Helmets becoming part of the uniform for many equestrians
Don’t expect the Grand Valley Dressage Society officers to be hard-headed when they meet this week and discuss new United States Equestrian Federation rules, adopted last month.
“I think we will probably adopt their rules and require helmets for all adults at our shows, except for the top-level classes,” said Deb Crooks, secretary for the local dressage group.
Dressage is an activity that promotes suppleness and fluid, powerful movements in a horse. It is also used as a training technique for other equine sports, such as jumping. Competition in dressage runs the gamut from local shows to international competition, including the Olympics.
And it was an injury to a U.S. Olympic rider, Courtney King-Dye, last year that helped push the federation to consider stricter helmet rules for competitors, both in dressage and eventing.
Eventing is a sort of equestrian triathalon, where horse and rider compete in dressage, arena jumping and cross-country jumping. The new rules for eventing require helmets on all riders when they are in the saddle at any sanctioned event.
King-Dye wasn’t competing when she was injured in Florida last March. She was training a dressage horse, which stepped on its own foot, stumbled and fell on her.
King-Dye wasn’t wearing a helmet. She was knocked unconscious and was in a coma for several weeks. She is still undergoing physical therapy, according to her website, but is riding again. She also has become an advocate for helmet use.
“We, and the horse, can’t account for all the possibilities,” she wrote in Dressage Daily. “The unexpected has to be expected.”
Although Courtney King-Dye’s injury was a catalyst for rule changes at the federation, helmet use has been gaining ground gradually among equestrians.
Mesa County Fairgrounds requires all riders under the age of 18 to wear a helmet or have a signed waiver from their parents allowing them to go helmet-less.
The Grand Junction Horse Show Association, which holds several horse shows a year at the fairgrounds, follows those guidelines, said Dick Adams, president of the Horse Show Association and co-owner of The Horse in Sport tack and apparel store at 215 Colorado Ave. in Grand Junction.
“Most of our English riders wear helmets anyway,” Adams said. “But the Western riders, that’s another matter.”
Even so, more and more people in all horse disciplines are wearing helmets. Anyone who has been to a rodeo lately knows that many bull riders, and even a few bronc riders, have started wearing helmets. One barrel-racing competitor at the National Finals Rodeo in Las Vegas created a stir several years ago when she wore a helmet in the championship. Websites promote helmets for barrel racers and others.
Get out away from the competitive arenas, on a trail ride, and you’re likely to encounter a number of riders wearing helmets. It’s not the majority, by any means, but there’s no question more helmet wearers are on the trail compared to a decade ago.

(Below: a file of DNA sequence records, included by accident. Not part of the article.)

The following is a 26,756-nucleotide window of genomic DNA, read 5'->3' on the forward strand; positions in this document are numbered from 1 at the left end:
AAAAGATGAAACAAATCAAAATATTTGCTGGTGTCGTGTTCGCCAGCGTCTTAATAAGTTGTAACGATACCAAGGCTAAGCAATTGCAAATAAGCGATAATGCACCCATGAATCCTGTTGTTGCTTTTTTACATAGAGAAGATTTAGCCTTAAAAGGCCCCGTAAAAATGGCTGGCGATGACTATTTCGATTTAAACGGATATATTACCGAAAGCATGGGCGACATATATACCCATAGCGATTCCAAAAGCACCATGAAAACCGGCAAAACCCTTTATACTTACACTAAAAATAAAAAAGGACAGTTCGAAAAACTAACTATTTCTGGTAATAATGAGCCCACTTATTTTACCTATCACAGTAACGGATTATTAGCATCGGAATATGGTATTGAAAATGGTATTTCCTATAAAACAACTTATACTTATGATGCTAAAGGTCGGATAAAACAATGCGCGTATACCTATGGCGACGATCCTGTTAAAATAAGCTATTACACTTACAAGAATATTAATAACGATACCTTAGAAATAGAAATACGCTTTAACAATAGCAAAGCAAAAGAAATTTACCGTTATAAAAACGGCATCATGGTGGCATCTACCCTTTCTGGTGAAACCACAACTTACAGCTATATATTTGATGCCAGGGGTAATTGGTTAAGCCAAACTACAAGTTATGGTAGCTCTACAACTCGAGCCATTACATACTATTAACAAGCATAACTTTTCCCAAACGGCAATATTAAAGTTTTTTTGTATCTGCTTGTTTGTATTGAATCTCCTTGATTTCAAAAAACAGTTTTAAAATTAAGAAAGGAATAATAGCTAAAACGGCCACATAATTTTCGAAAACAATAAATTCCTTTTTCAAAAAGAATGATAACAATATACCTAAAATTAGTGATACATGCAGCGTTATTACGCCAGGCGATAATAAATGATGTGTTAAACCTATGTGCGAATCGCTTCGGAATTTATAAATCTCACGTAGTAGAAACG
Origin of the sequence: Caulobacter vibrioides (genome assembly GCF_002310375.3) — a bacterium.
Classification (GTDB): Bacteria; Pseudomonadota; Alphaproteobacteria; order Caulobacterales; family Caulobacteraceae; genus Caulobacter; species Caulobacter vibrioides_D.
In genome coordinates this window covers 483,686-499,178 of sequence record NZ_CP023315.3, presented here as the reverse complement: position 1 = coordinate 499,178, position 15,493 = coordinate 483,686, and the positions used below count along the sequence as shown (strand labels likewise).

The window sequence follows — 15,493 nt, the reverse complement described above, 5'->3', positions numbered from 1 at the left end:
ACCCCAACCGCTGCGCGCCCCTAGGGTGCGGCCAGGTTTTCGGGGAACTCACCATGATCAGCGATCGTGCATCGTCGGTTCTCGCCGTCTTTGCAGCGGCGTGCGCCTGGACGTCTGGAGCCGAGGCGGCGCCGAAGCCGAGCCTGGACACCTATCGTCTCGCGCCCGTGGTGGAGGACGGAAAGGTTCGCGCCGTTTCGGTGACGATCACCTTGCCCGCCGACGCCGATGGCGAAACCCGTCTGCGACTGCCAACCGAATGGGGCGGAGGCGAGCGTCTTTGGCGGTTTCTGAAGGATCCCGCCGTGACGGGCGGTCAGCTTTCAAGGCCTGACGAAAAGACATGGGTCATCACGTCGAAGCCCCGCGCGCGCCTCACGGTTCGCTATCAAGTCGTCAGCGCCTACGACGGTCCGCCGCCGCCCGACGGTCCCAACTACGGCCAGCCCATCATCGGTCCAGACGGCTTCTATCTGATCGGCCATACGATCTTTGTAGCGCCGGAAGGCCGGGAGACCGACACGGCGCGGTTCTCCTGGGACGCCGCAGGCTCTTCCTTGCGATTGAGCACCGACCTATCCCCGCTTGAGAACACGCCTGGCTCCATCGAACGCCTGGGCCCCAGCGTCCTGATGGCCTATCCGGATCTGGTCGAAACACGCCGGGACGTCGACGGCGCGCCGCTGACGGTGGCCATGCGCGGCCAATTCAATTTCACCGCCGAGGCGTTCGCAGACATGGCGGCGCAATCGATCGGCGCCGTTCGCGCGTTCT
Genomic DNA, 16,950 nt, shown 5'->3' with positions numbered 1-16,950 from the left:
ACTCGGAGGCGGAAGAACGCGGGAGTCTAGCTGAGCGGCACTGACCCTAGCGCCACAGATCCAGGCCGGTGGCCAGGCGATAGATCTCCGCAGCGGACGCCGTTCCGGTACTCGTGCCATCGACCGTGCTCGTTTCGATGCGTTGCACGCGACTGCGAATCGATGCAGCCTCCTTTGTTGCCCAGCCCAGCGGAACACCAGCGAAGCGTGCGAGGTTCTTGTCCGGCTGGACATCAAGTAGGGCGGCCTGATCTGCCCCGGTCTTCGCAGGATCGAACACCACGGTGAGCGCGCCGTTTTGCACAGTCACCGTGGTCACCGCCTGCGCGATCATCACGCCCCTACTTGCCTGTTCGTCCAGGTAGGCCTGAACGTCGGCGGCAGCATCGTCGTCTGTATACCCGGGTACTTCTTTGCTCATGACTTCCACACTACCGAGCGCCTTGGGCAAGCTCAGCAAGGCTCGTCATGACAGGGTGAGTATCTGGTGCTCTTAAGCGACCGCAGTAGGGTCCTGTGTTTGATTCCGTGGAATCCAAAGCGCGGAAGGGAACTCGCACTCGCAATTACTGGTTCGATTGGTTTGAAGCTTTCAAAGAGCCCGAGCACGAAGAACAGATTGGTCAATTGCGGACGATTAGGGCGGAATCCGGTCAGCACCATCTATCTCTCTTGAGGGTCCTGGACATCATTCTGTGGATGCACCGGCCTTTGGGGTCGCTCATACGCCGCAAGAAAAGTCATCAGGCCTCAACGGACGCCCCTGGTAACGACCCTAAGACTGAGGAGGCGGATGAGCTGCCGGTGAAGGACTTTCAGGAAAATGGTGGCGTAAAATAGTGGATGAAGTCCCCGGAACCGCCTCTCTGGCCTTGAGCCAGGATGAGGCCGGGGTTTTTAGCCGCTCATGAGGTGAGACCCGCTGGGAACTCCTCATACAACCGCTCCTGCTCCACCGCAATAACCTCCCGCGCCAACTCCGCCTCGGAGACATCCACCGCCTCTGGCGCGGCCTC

As with bicycle riders and skiers, safety concerns and improved helmet design have combined to make horseback helmets more acceptable and desirable.
“The new technology in helmets has made them much more streamlined and comfortable,” said Teresa Wynne, owner of The Equestrian Market, a tack and apparel shop at 1460 North Ave. “We have quite a selection now of helmets that are very affordable and lower profile. They don’t look like a big salad bowl on your head.”
Wynne said equestrian helmets start at under $30 and can cost as much as $400 or $500. As long as they meet industry requirements and are comfortable to wear, those in the lower price range can serve as well as the more expensive ones, she said.
Many riders don’t wear helmets simply because that’s long been the practice. But tradition, said King-Dye, “is a pathetic excuse because now we breed our horses to be more athletic and sensitive than before, and we’ve manufactured safer helmets.”
At The Horse in Sport, “We push helmets as the first thing people should consider if they or their children are just getting started with horses,” Adams said.
That advice comes from family experience. Adams’ wife, Tiger, has been riding and training horses for years, and she has suffered several concussions, although not all are related to horses. “She won’t go near a horse without her helmet,” he said.
Additionally, he said, while people riding jumping horses have long been required to wear helmets, “the majority of horse-related head injuries I know of didn’t come from jumping.”
Deb Crooks is another person who has been riding and training horses most of her life. She has rarely worn helmets, but fortunately, has never suffered a serious injury. However, as with other dressage riders, that will be changing, except when she is riding in upper-level dressage classes, where helmets will still be optional.
“I think it’s a good rule,” she said of the new federation requirement.